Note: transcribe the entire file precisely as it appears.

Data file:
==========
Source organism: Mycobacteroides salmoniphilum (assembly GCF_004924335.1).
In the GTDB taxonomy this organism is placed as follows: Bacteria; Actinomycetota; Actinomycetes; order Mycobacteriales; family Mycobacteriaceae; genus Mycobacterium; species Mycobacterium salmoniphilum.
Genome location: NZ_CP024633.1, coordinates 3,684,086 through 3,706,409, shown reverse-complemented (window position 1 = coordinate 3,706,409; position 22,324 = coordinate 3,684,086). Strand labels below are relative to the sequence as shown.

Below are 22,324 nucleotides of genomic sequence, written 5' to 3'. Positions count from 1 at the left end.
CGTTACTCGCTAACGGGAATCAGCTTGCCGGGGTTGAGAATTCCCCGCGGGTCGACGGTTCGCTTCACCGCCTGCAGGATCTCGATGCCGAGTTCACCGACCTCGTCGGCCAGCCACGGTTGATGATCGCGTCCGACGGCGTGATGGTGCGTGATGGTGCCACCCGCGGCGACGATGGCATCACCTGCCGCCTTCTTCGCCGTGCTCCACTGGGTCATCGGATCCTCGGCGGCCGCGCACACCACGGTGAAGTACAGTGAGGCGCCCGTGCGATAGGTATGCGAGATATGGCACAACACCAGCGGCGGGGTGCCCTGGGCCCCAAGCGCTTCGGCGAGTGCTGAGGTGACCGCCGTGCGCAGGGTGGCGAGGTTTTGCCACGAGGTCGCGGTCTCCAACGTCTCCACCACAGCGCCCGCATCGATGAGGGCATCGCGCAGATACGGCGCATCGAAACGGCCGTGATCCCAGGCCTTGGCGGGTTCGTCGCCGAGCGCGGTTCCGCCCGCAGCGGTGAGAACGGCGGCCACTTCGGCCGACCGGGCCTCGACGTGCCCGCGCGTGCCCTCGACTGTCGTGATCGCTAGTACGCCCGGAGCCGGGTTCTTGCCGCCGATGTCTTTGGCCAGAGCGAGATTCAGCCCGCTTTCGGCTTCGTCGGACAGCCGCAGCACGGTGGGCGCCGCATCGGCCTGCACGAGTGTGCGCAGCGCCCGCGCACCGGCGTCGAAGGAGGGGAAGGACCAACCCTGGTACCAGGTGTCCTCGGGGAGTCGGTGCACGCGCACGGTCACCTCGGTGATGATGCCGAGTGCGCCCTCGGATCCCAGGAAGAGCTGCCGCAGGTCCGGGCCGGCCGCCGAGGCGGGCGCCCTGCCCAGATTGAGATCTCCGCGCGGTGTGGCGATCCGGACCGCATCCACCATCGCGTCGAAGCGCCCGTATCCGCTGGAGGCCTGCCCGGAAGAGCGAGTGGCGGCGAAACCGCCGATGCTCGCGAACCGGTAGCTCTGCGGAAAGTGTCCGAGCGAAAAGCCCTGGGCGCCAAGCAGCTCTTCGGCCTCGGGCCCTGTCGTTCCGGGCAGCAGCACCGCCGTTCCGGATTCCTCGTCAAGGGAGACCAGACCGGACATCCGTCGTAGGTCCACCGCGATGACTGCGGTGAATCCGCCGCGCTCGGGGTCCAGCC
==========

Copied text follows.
Source organism: Mycobacteroides salmoniphilum (assembly GCF_004924335.1).
In the GTDB taxonomy this organism is placed as follows: Bacteria; Actinomycetota; Actinomycetes; order Mycobacteriales; family Mycobacteriaceae; genus Mycobacterium; species Mycobacterium salmoniphilum.
Genome location: NZ_CP024633.1, coordinates 3,684,086 through 3,706,409, shown reverse-complemented (window position 1 = coordinate 3,706,409; position 22,324 = coordinate 3,684,086). Strand labels below are relative to the sequence as shown.

Below are 22,324 nucleotides of genomic sequence, written 5' to 3'. Positions count from 1 at the left end.
CGTTACTCGCTAACGGGAATCAGCTTGCCGGGGTTGAGAATTCCCCGCGGGTCGACGGTTCGCTTCACCGCCTGCAGGATCTCGATGCCGAGTTCACCGACCTCGTCGGCCAGCCACGGTTGATGATCGCGTCCGACGGCGTGATGGTGCGTGATGGTGCCACCCGCGGCGACGATGGCATCACCTGCCGCCTTCTTCGCCGTGCTCCACTGGGTCATCGGATCCTCGGCGGCCGCGCACACCACGGTGAAGTACAGTGAGGCGCCCGTGCGATAGGTATGCGAGATATGGCACAACACCAGCGGCGGGGTGCCCTGGGCCCCAAGCGCTTCGGCGAGTGCTGAGGTGACCGCCGTGCGCAGGGTGGCGAGGTTTTGCCACGAGGTCGCGGTCTCCAACGTCTCCACCACAGCGCCCGCATCGATGAGGGCATCGCGCAGATACGGCGCATCGAAACGGCCGTGATCCCAGGCCTTGGCGGGTTCGTCGCCGAGCGCGGTTCCGCCCGCAGCGGTGAGAACGGCGGCCACTTCGGCCGACCGGGCCTCGACGTGCCCGCGCGTGCCCTCGACTGTCGTGATCGCTAGTACGCCCGGAGCCGGGTTCTTGCCGCCGATGTCTTTGGCCAGAGCGAGATTCAGCCCGCTTTCGGCTTCGTCGGACAGCCGCAGCACGGTGGGCGCCGCATCGGCCTGCACGAGTGTGCGCAGCGCCCGCGCACCGGCGTCGAAGGAGGGGAAGGACCAACCCTGGTACCAGGTGTCCTCGGGGAGTCGGTGCACGCGCACGGTCACCTCGGTGATGATGCCGAGTGCGCCCTCGGATCCCAGGAAGAGCTGCCGCAGGTCCGGGCCGGCCGCCGAGGCGGGCGCCCTGCCCAGATTGAGATCTCCGCGCGGTGTGGCGATCCGGACCGCATCCACCATCGCGTCGAAGCGCCCGTATCCGCTGGAGGCCTGCCCGGAAGAGCGAGTGGCGGCGAAACCGCCGATGCTCGCGAACCGGTAGCTCTGCGGAAAGTGTCCGAGCGAAAAGCCCTGGGCGCCAAGCAGCTCTTCGGCCTCGGGCCCTGTCGTTCCGGGCAGCAGCACCGCCGTTCCGGATTCCTCGTCAAGGGAGACCAGACCGGACATCCGTCGTAGGTCCACCGCGATGACTGCGGTGAATCCGCCGCGCTCGGGGTCCAGCC